It took us a long time to notice
them, but across the Mississippi from here there were more than just
stuffed toy eagles at Lock & Dam #13.
Click each thumbnail for a larger image
or to view slideshow.
It was hard to still-shoot eagles so
sometimes we tried grainy video.
a gray and icy Wed., February 12, 2014, temps in the upper 10's.
Explored: Northwest IIllinois
Mississippi Pallisades SP (Savanna,
IL): 1;Lock & Dam #13 (Fulton, IL): 5; Lock & Dam
#14 (Hampton, IL): 5 for a total of 11. (This is a
loss of 6 from last year.)
Saw way more red-tailed hawks than bald eagles this year.
successful hunt here.
The 2014 winter was brutal and the snow was
record-level deep across the Midwest. It took a long time to find a day
suitable for standing outside for even a minute or two. Finding openings
in the ice was tougher than ever for us and the eagles. In mid-February
a bit of a warm spell hit, if you count temps in the teens to be warm.
It was enough to break up some of the ice around
certain dams. Our search this year went further south than in year's
past because dams in the north were blocked solid. We were led by
Army Corps of Engineers' eagle count this year to new hunting spots.
While we saw almost as many eagles as we did last year, they were all
far away and hard to photograph.
We began by walking the historic streets of
Galena looking for apples and goodies to reward us for the long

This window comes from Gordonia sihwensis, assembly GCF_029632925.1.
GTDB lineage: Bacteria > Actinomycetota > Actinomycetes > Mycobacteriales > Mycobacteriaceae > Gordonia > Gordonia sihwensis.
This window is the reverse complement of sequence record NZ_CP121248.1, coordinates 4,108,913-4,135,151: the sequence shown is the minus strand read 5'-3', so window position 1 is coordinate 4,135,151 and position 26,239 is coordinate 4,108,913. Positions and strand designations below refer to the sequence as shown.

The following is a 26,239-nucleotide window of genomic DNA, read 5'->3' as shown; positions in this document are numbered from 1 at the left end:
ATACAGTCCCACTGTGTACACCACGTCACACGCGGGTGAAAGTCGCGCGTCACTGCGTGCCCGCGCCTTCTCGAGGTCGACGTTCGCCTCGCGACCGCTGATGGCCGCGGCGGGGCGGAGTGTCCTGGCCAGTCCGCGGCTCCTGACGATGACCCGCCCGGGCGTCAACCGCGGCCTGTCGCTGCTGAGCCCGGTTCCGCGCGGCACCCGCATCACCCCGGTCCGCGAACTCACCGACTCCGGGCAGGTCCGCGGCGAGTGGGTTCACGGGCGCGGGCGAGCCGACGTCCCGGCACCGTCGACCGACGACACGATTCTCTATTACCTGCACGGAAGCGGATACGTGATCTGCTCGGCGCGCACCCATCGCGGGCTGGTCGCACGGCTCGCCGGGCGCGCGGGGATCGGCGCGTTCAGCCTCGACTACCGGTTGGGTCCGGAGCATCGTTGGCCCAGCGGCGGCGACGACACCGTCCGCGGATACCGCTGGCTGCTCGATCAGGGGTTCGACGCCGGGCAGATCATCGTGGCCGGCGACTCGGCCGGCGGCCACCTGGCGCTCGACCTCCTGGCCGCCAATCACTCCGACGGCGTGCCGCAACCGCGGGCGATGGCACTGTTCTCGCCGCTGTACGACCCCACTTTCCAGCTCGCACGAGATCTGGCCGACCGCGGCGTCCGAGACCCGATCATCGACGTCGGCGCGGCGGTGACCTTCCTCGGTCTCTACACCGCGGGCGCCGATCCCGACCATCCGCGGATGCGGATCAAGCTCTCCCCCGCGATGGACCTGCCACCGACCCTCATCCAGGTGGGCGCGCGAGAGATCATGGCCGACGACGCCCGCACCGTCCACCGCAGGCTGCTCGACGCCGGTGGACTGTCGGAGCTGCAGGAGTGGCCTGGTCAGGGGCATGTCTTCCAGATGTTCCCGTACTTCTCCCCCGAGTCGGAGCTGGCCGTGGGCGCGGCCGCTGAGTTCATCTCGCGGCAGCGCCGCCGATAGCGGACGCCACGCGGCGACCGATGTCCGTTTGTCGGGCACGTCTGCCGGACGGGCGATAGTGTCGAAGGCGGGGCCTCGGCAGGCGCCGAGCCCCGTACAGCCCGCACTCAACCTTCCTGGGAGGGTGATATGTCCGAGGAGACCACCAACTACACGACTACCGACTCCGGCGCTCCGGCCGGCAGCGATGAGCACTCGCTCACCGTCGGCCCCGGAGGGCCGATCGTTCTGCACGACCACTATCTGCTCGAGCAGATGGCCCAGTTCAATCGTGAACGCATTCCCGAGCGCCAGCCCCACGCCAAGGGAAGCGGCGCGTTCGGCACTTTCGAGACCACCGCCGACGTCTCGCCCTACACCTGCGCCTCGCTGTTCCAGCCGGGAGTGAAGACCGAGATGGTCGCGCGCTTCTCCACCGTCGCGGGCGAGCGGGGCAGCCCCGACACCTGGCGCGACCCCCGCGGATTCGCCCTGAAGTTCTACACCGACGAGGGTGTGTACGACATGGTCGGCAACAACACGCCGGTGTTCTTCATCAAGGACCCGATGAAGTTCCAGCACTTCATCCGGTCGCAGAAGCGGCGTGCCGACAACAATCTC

car ride across northern Illinois. Usually we head west from here, but
this time we rode south along the dangerous curves of Blackjack
past the Chestnut Mountain Resort into the hills and bluffs. We stopped
at Savanna, IL, to look for eagles from atop the bluffs at
Mississippi Palisades SP. We did find one juvenile here chowing
down on a fish in a tree near the entrance to the park. Across the
river are islands and bayous, but everything was packed solid in ice,
even the once eagle-laden Sabula Island.
So we continued southward, eventually landing upon
Lock & Dam #13 near Fulton, IL. At first, we saw
nothing, but upon third glance through binoculars we spotted a whole
bunch of eagles sitting in trees and flying across the river. Some were
fishing the small break in the ice at the dam wall. They were all very
far away, but seeing them glide around made it all worthwhile.
We were losing daylight so we raced south into the
Quad Cities and Lock & Dam #14 at Hampton, IL. In
the forest preserve that surrounds the dam, we heard eagles singing and
saw them flying like ghosts in the dusky sky. Here, so far south, the
river was mostly ice free and there were probably more eagles than
anywhere on the trip, but the sun left us unable to see them. As
darkness took over, we were forced to head home across I-88 until 2015's